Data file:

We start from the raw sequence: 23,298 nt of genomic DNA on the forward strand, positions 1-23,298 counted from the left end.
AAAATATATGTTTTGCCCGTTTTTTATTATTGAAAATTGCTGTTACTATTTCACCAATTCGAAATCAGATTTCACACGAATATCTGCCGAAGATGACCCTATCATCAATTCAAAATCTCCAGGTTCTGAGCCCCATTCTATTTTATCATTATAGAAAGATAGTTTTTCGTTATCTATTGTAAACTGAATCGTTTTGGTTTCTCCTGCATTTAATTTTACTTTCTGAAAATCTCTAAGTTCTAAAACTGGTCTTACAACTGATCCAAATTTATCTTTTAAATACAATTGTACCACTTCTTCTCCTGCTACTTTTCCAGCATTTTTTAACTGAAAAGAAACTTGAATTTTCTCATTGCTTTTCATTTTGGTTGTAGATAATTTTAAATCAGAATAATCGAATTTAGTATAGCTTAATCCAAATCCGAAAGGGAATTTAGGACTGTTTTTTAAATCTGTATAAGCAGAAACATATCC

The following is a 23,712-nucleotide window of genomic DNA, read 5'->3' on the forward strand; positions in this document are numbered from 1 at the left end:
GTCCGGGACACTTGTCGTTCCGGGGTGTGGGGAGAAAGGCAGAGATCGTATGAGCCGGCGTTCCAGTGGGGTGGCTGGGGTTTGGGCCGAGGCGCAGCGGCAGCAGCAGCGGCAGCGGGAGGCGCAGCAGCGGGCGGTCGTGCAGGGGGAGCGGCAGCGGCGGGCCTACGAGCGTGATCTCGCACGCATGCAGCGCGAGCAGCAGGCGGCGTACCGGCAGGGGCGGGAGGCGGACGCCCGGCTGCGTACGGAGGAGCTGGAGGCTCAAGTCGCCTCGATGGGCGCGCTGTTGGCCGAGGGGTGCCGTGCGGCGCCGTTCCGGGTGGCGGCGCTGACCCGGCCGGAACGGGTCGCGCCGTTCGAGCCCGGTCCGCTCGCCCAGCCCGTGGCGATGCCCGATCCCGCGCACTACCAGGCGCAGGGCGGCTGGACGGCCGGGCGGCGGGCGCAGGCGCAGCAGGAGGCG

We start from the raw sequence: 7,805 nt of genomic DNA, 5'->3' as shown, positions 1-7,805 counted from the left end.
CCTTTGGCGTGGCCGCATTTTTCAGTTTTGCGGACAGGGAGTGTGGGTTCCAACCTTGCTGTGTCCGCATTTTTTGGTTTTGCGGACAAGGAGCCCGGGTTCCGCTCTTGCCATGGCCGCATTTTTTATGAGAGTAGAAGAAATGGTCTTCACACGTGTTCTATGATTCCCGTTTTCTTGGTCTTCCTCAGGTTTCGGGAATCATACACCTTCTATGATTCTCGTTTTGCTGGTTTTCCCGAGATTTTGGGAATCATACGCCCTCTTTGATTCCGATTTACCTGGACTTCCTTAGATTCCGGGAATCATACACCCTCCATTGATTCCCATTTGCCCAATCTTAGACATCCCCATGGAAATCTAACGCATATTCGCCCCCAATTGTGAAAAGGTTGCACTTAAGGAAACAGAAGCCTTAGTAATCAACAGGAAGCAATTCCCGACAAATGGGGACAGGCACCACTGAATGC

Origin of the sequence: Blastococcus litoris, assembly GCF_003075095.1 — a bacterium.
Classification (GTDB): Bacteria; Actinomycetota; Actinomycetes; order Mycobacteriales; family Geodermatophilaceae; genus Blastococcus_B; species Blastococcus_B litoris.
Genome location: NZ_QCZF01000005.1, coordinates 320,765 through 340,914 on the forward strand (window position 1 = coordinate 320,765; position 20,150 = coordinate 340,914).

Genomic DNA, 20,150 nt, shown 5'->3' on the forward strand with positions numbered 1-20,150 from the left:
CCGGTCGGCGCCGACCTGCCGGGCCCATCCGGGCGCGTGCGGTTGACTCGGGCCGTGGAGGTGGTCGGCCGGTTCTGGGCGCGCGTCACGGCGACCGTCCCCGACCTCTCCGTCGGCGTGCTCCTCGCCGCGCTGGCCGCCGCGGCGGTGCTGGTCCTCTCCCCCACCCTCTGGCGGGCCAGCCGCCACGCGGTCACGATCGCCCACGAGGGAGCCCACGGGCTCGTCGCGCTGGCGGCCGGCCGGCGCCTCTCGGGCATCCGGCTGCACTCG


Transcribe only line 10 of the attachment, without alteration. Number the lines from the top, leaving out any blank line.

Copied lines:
Genomic DNA, 20,150 nt, shown 5'->3' on the forward strand with positions numbered 1-20,150 from the left: